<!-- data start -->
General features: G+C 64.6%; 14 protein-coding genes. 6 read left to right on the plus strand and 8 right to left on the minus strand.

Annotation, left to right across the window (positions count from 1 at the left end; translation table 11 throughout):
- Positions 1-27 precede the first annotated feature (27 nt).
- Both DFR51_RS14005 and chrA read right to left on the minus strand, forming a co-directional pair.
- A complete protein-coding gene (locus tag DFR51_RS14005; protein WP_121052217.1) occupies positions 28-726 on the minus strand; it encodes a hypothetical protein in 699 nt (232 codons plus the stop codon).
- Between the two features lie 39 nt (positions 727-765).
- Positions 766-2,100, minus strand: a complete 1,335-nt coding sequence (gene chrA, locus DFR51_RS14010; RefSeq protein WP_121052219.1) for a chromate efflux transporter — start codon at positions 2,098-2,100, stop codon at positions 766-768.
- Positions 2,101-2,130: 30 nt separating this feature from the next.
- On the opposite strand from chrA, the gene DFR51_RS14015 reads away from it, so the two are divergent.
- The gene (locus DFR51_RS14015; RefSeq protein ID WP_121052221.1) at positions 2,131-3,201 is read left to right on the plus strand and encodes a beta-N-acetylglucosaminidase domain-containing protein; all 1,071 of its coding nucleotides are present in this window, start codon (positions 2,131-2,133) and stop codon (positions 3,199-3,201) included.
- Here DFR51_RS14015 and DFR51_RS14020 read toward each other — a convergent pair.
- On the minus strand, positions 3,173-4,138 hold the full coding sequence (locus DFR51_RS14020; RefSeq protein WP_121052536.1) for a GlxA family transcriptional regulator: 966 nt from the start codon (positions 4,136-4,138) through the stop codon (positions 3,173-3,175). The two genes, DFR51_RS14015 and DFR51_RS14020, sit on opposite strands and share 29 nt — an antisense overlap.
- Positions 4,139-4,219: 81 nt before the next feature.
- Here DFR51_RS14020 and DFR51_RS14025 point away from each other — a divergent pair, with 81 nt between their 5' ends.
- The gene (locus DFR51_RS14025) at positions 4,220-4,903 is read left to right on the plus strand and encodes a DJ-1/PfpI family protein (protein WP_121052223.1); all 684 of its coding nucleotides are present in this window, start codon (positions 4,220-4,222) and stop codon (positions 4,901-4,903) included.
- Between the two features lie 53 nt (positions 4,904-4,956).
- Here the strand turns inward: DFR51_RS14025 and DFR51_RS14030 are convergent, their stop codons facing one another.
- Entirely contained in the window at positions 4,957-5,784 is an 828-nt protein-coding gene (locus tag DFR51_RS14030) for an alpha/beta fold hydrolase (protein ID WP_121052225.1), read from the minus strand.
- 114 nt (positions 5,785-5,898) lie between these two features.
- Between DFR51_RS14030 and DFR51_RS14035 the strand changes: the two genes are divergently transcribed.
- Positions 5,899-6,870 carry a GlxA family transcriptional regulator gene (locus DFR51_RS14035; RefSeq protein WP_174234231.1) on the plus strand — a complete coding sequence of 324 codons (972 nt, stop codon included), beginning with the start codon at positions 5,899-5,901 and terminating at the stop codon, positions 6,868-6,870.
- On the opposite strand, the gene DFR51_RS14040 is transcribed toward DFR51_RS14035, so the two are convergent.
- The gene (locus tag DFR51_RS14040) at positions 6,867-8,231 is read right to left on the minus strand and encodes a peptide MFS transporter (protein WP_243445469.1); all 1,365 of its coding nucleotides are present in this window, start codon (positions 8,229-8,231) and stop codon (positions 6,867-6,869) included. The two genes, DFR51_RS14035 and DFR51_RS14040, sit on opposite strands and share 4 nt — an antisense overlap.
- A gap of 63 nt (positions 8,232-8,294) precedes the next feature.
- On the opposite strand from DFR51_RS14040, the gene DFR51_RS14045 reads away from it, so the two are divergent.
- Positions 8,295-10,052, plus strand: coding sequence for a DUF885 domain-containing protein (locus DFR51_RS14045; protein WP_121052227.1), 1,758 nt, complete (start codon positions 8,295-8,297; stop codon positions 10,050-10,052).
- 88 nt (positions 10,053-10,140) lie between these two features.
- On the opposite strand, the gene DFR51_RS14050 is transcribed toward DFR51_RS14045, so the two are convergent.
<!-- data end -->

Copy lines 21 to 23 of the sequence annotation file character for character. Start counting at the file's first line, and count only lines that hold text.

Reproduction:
- Positions 5,899-6,870 carry a GlxA family transcriptional regulator gene (locus DFR51_RS14035; RefSeq protein WP_174234231.1) on the plus strand — a complete coding sequence of 324 codons (972 nt, stop codon included), beginning with the start codon at positions 5,899-5,901 and terminating at the stop codon, positions 6,868-6,870.
- On the opposite strand, the gene DFR51_RS14040 is transcribed toward DFR51_RS14035, so the two are convergent.
- The gene (locus tag DFR51_RS14040) at positions 6,867-8,231 is read right to left on the minus strand and encodes a peptide MFS transporter (protein WP_243445469.1); all 1,365 of its coding nucleotides are present in this window, start codon (positions 8,229-8,231) and stop codon (positions 6,867-6,869) included. The two genes, DFR51_RS14035 and DFR51_RS14040, sit on opposite strands and share 4 nt — an antisense overlap.